Development of golf course in north Calgary put on hold
The company that bought the former Highland Park Golf Course says they've been waiting for years to move ahead with a development plan.
A new report says there are serious issues with the land that makes up the Highland Park Golf Course, a problem that could derail plans to build there.
A drainage report, conducted on 50 acres of land at the site, just west of Centre Street, revealed some very bad news.
The independent Confederation Creek Water Study found there were significant public safety risks associated with overland flow in the Confederation Valley.
“The regional drainage study confirms that there is hundreds of thousands of cubic meters of water flowing through this site on a regular basis,” says Elise Bieche with the Highland Park Community Association. “During floods the former golf course acts as a means to slow that water down.”
The report says those risks would increase if development was to go forward.
The development plan would see up to 16 buildings with more than 2,000 residential units, but it was contingent on a positive outcome from the drainage report.
Bieche says they aren’t opposed to any construction, but want to make sure anything that happens doesn’t compromise anyone’s safety.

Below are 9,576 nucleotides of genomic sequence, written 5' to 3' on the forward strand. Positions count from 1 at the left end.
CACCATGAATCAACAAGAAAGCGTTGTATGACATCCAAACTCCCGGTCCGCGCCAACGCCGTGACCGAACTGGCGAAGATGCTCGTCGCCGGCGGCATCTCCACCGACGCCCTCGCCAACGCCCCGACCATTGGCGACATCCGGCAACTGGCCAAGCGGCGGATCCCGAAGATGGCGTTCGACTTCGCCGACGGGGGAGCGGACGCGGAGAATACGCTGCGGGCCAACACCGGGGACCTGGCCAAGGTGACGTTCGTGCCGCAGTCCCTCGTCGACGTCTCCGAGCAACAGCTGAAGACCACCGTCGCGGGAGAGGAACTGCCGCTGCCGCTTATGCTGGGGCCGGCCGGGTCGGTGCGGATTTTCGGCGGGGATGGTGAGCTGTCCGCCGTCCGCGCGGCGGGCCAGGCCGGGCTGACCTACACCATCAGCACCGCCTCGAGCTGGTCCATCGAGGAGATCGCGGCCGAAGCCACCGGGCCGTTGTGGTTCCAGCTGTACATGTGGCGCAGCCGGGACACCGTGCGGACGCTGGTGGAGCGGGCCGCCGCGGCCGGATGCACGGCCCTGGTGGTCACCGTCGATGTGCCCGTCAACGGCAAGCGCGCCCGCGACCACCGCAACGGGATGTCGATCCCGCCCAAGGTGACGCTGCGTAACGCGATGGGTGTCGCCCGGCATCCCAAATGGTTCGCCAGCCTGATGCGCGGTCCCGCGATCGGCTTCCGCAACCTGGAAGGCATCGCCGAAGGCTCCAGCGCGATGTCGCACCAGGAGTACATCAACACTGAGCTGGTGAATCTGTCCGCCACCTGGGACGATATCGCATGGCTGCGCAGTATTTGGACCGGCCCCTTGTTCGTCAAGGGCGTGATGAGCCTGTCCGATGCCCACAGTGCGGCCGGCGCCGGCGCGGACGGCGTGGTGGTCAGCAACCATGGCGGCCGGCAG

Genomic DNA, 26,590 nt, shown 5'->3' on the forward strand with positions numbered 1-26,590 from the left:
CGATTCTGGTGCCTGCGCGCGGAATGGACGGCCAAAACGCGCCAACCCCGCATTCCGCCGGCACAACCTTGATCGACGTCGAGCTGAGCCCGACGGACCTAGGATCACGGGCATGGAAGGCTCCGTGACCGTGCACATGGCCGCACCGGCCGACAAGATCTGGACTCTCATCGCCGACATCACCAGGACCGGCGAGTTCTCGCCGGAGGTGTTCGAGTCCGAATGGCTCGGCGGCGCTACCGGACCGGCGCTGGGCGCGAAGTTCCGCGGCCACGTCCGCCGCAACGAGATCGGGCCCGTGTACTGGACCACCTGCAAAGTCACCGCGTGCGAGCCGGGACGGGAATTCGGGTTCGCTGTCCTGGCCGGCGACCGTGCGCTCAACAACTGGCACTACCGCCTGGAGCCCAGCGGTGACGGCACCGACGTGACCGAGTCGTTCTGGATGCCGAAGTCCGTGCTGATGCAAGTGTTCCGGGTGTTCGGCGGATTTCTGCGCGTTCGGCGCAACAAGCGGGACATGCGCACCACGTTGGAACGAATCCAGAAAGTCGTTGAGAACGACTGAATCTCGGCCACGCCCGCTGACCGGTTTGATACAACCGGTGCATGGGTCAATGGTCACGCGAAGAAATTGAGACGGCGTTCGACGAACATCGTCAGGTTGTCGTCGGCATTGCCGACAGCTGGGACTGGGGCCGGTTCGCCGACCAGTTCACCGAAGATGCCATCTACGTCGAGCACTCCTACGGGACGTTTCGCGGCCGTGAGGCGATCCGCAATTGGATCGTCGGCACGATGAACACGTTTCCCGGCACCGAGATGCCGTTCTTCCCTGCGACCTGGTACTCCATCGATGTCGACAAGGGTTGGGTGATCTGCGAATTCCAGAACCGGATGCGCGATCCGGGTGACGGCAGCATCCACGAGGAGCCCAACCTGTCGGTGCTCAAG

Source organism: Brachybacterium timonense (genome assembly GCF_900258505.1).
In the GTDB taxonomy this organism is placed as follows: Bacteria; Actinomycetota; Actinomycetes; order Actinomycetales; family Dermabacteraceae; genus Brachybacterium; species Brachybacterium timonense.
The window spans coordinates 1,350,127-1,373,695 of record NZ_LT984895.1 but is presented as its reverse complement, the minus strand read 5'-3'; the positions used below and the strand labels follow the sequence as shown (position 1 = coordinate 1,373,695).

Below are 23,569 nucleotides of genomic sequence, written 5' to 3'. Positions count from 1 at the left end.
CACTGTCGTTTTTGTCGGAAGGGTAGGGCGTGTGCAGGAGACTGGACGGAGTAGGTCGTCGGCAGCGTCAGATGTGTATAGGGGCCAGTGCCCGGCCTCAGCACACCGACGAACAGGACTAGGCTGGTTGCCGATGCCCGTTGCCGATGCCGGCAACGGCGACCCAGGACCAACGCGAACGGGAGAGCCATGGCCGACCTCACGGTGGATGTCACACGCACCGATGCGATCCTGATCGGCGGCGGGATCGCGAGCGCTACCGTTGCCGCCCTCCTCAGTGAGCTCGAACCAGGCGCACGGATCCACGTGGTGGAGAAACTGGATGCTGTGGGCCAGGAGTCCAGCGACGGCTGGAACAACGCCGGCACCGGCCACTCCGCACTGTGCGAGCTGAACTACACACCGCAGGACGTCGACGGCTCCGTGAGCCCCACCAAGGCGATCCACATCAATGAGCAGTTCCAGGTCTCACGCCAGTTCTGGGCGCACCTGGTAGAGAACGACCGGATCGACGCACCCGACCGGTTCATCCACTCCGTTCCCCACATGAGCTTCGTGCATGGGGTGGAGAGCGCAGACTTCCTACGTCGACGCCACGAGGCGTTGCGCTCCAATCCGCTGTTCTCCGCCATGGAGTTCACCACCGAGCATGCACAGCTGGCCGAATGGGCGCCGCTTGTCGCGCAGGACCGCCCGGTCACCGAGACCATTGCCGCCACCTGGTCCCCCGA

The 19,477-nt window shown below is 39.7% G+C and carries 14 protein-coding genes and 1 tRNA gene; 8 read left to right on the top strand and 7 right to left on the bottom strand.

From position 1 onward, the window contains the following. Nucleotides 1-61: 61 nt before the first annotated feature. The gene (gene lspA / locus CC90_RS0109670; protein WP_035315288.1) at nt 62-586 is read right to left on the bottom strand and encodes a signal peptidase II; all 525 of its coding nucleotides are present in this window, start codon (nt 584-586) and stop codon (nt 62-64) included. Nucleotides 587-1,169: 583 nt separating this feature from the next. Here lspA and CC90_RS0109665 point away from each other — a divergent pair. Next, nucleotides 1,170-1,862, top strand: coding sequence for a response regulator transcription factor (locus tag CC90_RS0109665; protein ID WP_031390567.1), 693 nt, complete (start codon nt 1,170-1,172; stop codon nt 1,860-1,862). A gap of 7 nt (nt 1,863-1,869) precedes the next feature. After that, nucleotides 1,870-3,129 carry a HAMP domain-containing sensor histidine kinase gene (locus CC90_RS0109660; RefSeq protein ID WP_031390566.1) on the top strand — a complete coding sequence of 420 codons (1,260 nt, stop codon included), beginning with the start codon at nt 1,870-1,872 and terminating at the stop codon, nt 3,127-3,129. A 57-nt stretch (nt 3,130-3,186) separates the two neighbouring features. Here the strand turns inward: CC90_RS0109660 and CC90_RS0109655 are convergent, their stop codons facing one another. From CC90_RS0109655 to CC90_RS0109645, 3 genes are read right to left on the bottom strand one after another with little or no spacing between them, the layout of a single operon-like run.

“The community association is supportive of site sensitive development… development that honours and respects the role the golf course needs to play in terms of water storage.”
The company that bought the land says it’s been a frustrating six years.
“I've been really told to sit on my hands for the last year and a half and not able to plan one move ahead which you need on a project like this,” says Ajay Nehru with Amble Ventures.
Nehru says if he can’t build anything on the parcel of land, the city needs to make a fair deal.
“If this is something that’s super beneficial to the City of Calgary, if this is the only way to move forward, then I just want you to deal with me both fairly and quickly… it’s not reasonable for me to be sitting on my hands for another six years.”
Sean Chu, Ward 4 councillor, says the city will need to take a closer look at the land and will need to make a decision on how much they will need to buy.
“Now the city has to come to talk to all three parties; what’s the win-win-win situation?”
An advocacy group, Friends of Confederation Creek, will host a public information meeting at the Cambrian Heights Community Association building on March 28 from 7:30 to 9:00 p.m. where they will discuss the report.
(With files from Ina Sidhu)